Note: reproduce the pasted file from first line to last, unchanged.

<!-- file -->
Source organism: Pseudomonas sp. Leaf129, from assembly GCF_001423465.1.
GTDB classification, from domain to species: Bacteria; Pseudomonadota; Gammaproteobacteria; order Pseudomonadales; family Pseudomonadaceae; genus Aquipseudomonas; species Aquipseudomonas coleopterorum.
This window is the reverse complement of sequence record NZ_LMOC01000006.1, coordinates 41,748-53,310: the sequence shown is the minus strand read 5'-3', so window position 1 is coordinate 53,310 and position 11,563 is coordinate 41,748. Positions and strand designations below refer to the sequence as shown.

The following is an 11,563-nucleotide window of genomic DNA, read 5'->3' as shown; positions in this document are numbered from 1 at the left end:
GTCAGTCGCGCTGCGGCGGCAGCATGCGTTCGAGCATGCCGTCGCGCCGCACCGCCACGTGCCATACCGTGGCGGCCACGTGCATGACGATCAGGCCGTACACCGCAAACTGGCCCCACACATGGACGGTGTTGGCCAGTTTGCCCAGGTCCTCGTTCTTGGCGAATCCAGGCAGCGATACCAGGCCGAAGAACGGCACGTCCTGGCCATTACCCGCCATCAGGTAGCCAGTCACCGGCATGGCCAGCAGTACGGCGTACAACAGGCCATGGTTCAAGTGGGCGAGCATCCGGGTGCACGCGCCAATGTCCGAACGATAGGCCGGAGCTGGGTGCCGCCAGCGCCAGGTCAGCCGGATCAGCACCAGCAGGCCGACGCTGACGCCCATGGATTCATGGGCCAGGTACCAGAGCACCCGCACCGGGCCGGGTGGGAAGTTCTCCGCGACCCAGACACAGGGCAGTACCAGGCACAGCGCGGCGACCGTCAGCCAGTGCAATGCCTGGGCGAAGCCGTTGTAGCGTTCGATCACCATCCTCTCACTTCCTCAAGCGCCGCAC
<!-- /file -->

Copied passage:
Source organism: Pseudomonas sp. Leaf129, from assembly GCF_001423465.1.
GTDB classification, from domain to species: Bacteria; Pseudomonadota; Gammaproteobacteria; order Pseudomonadales; family Pseudomonadaceae; genus Aquipseudomonas; species Aquipseudomonas coleopterorum.
This window is the reverse complement of sequence record NZ_LMOC01000006.1, coordinates 41,748-53,310: the sequence shown is the minus strand read 5'-3', so window position 1 is coordinate 53,310 and position 11,563 is coordinate 41,748. Positions and strand designations below refer to the sequence as shown.

The following is an 11,563-nucleotide window of genomic DNA, read 5'->3' as shown; positions in this document are numbered from 1 at the left end:
GTCAGTCGCGCTGCGGCGGCAGCATGCGTTCGAGCATGCCGTCGCGCCGCACCGCCACGTGCCATACCGTGGCGGCCACGTGCATGACGATCAGGCCGTACACCGCAAACTGGCCCCACACATGGACGGTGTTGGCCAGTTTGCCCAGGTCCTCGTTCTTGGCGAATCCAGGCAGCGATACCAGGCCGAAGAACGGCACGTCCTGGCCATTACCCGCCATCAGGTAGCCAGTCACCGGCATGGCCAGCAGTACGGCGTACAACAGGCCATGGTTCAAGTGGGCGAGCATCCGGGTGCACGCGCCAATGTCCGAACGATAGGCCGGAGCTGGGTGCCGCCAGCGCCAGGTCAGCCGGATCAGCACCAGCAGGCCGACGCTGACGCCCATGGATTCATGGGCCAGGTACCAGAGCACCCGCACCGGGCCGGGTGGGAAGTTCTCCGCGACCCAGACACAGGGCAGTACCAGGCACAGCGCGGCGACCGTCAGCCAGTGCAATGCCTGGGCGAAGCCGTTGTAGCGTTCGATCACCATCCTCTCACTTCCTCAAGCGCCGCAC